For fun, you could even do the same tests on Windows, MacOS and Linux to see if there's a tangible difference between operating systems (though the vast majority of developers would be using Windows regardless).

    The UE4 Editor seems to be highly parallel in most of its building/compiling tasks and I do wonder they scale up proportionately past 16 cores.

    Probably worth doing some Unity Engine benchmarks too since that's the most popular engine on the planet. Haven't used it in over a year, but it seemed to favour higher single-threaded performance for a lot of the building and asset import tasks. But again, it's fairly easy to set up benchmarks that users can replicate at work.

  • Betonmischer - Saturday, February 8, 2020 - link

    Hi Ian! I'd like to chime in on the difference between the Pro and the Enterprise versions of Windows 10 in regards to 128 thread management. Are you absolutely sure that your Pro test system is up to date? I see 2 sockets on the screenshot, which shouldn't happen on either version. Here's the picture of what it looks like on my colleague's test bench. It's Windows 10 Pro, and it's detecting a 128-thread CPU as a single socket. We found no impact on performance either, including the benchmarks that you specifically listed on page 3.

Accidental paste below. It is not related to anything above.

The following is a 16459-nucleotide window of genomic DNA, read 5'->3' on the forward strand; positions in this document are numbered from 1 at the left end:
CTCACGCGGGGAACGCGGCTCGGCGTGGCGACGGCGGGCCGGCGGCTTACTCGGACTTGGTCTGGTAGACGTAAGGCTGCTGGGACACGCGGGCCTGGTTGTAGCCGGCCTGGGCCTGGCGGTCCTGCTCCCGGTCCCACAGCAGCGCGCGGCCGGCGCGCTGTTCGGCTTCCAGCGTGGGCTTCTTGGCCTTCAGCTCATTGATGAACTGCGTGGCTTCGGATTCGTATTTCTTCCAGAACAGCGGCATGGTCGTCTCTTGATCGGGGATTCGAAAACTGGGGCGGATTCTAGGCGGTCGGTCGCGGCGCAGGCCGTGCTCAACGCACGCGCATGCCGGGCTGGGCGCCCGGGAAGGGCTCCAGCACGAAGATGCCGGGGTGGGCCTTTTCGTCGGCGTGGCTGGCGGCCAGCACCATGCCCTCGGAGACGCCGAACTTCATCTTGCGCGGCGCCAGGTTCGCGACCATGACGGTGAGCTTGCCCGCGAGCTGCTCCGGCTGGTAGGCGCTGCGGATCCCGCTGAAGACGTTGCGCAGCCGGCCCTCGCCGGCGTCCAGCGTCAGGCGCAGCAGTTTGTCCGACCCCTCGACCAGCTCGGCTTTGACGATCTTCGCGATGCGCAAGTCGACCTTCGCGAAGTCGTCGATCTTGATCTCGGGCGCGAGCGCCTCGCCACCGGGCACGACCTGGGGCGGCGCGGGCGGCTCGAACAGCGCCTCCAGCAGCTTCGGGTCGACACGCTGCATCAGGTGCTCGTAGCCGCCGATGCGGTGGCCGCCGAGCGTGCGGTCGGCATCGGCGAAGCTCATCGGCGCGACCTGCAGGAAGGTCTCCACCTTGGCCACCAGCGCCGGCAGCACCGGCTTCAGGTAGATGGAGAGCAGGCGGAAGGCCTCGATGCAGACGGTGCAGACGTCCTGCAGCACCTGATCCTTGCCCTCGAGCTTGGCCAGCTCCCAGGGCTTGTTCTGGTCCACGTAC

• realbabilu - Saturday, February 8, 2020 - link

    Since this is targeted to very segmented market like render farm. A bench single cpu tr4 3990x vs clustered cheaper several ryzen 3950x will be fascinating.
  • msroadkill612 - Monday, February 10, 2020 - link

    I sometimes fantasise about clusters/arrays of Renoir apuS, each w/ a 2TB NVME of "edge" data, for rendering and AI.

    What do folks think?
  • hammer256 - Sunday, February 9, 2020 - link

    Hm, I wonder if AMD would release a higher clocked EPYC 7702p variant for workstation use, raise the TDP to say 320W, have threadripper clocks, and sell it for $5-6K. For the 64 core use cases I can't imagine an extra $1-2K would matter for the target audience. For those people I imagine 8 channels of registered memory would matter a lot more for the bandwidth, ECC, and capacity, but still want the high clocks.
  • B3an - Sunday, February 9, 2020 - link

    In your Handbrake test, could the 3960X/3970X both be scoring lower than the 3950X because you're also using Windows 10 Pro? Why else would they be scoring lower considering that the 3990X scores quite significantly higher than all those CPU's when using Windows 10 Enterprise?
  • Betonmischer - Monday, February 10, 2020 - link

    Windows 10 Pro in this review's case is highly likely out of date. Otherwise it would present the 3990X as single-socket like Windows 10 Enterprise did.